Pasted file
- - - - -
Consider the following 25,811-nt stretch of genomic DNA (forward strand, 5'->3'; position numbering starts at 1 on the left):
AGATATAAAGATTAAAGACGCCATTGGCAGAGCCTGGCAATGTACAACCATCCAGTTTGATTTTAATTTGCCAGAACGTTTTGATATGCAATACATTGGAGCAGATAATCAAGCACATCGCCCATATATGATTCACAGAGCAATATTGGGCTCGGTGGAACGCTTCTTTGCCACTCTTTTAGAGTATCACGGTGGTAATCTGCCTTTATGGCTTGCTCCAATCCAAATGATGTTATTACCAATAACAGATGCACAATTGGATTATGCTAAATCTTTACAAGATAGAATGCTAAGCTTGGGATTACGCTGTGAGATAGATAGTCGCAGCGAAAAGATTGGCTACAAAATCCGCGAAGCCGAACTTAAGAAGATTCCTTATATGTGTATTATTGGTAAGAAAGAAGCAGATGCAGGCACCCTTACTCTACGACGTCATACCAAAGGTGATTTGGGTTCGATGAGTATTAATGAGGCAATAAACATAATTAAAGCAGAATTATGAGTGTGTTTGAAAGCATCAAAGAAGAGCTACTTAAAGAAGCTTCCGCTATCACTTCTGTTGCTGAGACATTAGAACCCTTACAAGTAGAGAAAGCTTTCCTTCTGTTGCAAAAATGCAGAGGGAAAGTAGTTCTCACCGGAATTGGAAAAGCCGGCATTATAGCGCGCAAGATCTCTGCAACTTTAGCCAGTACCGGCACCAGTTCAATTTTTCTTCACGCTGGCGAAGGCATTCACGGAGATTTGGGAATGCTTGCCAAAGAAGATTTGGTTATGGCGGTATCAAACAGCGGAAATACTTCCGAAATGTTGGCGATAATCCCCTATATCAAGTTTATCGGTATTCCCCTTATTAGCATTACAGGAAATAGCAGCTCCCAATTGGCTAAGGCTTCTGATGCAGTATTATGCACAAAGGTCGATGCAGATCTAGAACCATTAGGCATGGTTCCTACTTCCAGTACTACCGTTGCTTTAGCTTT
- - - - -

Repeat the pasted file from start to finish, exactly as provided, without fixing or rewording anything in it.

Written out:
Consider the following 25,811-nt stretch of genomic DNA (forward strand, 5'->3'; position numbering starts at 1 on the left):
AGATATAAAGATTAAAGACGCCATTGGCAGAGCCTGGCAATGTACAACCATCCAGTTTGATTTTAATTTGCCAGAACGTTTTGATATGCAATACATTGGAGCAGATAATCAAGCACATCGCCCATATATGATTCACAGAGCAATATTGGGCTCGGTGGAACGCTTCTTTGCCACTCTTTTAGAGTATCACGGTGGTAATCTGCCTTTATGGCTTGCTCCAATCCAAATGATGTTATTACCAATAACAGATGCACAATTGGATTATGCTAAATCTTTACAAGATAGAATGCTAAGCTTGGGATTACGCTGTGAGATAGATAGTCGCAGCGAAAAGATTGGCTACAAAATCCGCGAAGCCGAACTTAAGAAGATTCCTTATATGTGTATTATTGGTAAGAAAGAAGCAGATGCAGGCACCCTTACTCTACGACGTCATACCAAAGGTGATTTGGGTTCGATGAGTATTAATGAGGCAATAAACATAATTAAAGCAGAATTATGAGTGTGTTTGAAAGCATCAAAGAAGAGCTACTTAAAGAAGCTTCCGCTATCACTTCTGTTGCTGAGACATTAGAACCCTTACAAGTAGAGAAAGCTTTCCTTCTGTTGCAAAAATGCAGAGGGAAAGTAGTTCTCACCGGAATTGGAAAAGCCGGCATTATAGCGCGCAAGATCTCTGCAACTTTAGCCAGTACCGGCACCAGTTCAATTTTTCTTCACGCTGGCGAAGGCATTCACGGAGATTTGGGAATGCTTGCCAAAGAAGATTTGGTTATGGCGGTATCAAACAGCGGAAATACTTCCGAAATGTTGGCGATAATCCCCTATATCAAGTTTATCGGTATTCCCCTTATTAGCATTACAGGAAATAGCAGCTCCCAATTGGCTAAGGCTTCTGATGCAGTATTATGCACAAAGGTCGATGCAGATCTAGAACCATTAGGCATGGTTCCTACTTCCAGTACTACCGTTGCTTTAGCTTT